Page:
Ever since computers came about, futurists and science fiction authors have been imagining a world in which thinking machines can best the frail human brain. Over the decades it has become apparent that simply throwing more processor cycles at the problem of true artificial intelligence isn’t going to cut it. A brain is orders of magnitude more complex than any AI system developed thus far, but some are getting closer. ConceptNet 4, an AI developed at MIT, was recently put through a standard IQ test given to young children. The result? ConceptNet 4 is a slightly odd four-year-old child.
ConceptNet is a semantic network containing a large store of information that is used to teach the system about concepts. For example, ConceptNet would know that a saxophone is a musical instrument in the same way any other computer on the planet would “know” that. However, ConceptNet is designed to process the relationships between things. So ConceptNet would also know that a saxophone is used extensively in jazz music, for example. It connects those two concepts and can answer questions about the relationship.
Researchers at the University of Illinois in Chicago decided to take ConceptNet for a spin to see how it compared to children. They used the Wechsler Preschool and Primary Scale of Intelligence Test, which is one of the common assessments used on small children. ConceptNet passed the test, scoring on par with a four-year-old in terms of overall IQ. However, the team points out it would be worrisome to find a real child with lopsided scores like those received by the AI. ConceptNet’s results reveal some on-going problems with artificial intelligence.
The system performed above average on the parts of the test pertaining to vocabulary and recognising the similarities between two items. In this section, the examiner might ask: “What do apples and bananas have in common?” This is right up ConceptNet’s alley. The computer did significantly worse on the comprehension questions, which test a little one’s ability to understand practical concepts based on learned information. A question from this section could be: “Why do we shake hands?”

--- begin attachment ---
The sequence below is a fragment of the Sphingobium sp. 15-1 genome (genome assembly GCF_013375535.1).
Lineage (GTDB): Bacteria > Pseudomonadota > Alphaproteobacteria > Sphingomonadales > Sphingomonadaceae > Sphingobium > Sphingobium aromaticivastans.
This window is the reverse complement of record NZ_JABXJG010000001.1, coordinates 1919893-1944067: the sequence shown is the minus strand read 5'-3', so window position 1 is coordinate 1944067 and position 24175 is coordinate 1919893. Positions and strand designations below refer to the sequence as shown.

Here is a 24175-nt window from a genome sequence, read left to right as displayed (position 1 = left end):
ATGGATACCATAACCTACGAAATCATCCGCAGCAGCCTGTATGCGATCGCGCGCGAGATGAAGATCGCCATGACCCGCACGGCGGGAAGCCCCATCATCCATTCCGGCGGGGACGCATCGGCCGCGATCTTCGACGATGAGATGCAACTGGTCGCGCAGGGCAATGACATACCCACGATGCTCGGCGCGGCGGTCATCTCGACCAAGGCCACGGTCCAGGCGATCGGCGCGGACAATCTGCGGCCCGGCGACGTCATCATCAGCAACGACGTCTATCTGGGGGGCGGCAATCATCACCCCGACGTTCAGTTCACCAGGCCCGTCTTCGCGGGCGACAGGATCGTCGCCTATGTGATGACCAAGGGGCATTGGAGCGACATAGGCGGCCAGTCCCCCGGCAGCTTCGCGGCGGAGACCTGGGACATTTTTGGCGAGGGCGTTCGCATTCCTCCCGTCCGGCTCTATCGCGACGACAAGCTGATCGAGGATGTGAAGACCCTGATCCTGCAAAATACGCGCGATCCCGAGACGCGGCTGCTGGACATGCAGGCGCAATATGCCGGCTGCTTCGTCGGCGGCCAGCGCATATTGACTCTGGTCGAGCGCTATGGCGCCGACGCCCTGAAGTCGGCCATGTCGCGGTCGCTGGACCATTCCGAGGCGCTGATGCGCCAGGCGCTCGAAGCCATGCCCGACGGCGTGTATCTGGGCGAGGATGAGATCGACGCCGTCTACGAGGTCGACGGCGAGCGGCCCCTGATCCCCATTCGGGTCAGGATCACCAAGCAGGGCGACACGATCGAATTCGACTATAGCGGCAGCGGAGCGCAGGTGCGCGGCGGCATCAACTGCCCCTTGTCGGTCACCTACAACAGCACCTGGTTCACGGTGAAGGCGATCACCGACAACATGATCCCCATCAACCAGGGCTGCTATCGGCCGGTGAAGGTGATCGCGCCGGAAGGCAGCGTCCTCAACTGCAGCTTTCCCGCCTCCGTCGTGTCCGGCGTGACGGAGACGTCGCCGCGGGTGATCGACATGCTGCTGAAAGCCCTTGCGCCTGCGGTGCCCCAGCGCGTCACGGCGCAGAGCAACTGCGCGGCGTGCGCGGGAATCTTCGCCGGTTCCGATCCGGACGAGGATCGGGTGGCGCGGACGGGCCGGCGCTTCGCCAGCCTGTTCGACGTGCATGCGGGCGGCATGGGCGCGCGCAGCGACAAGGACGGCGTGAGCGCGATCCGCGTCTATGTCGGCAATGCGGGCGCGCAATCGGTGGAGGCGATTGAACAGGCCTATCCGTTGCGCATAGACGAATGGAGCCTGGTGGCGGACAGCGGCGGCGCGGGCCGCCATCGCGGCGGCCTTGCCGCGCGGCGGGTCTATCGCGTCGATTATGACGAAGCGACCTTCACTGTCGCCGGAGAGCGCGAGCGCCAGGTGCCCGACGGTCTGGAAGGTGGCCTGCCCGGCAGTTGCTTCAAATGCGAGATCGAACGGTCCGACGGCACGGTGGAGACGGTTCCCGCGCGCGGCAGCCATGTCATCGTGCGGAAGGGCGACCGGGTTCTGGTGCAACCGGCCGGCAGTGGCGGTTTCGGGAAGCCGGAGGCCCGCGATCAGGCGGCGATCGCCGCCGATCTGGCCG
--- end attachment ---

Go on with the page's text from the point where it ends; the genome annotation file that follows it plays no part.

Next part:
This is the missing piece of the puzzle for ConceptNet. An artificial intelligence like this one might have access to a lot of data, but it can’t draw on it to make rational judgements by leveraging implicit facts – things that we all know, but are so obvious we wouldn’t even consider them relevant information. ConceptNet might know that water freezes at 0 degrees, but it doesn’t know how to get from that concept to the idea that ice is cold. This is basically common sense – humans (even children) have it and computers don’t.
There’s no easy way to build implicit information and common sense into an AI system. This is more than even IBM’s Watson trivia computer is capable of. Comprehension is more than finding the right facts, but actually using the facts to come to conclusions. It may be years before science develops a program capable of taking vast databases of information and using them to arrive at new ideas.
This is simply one approach of many seeking to crack the code on AI. The MIT team is already hard at work on ConceptNet 5, which is open source and available on GitHub. Maybe one day we’ll find that common sense is an emergent property at a certain level of complexity, or maybe it will have to be painstakingly replicated in code. Until we figure it out, AI is going to be held back in preschool.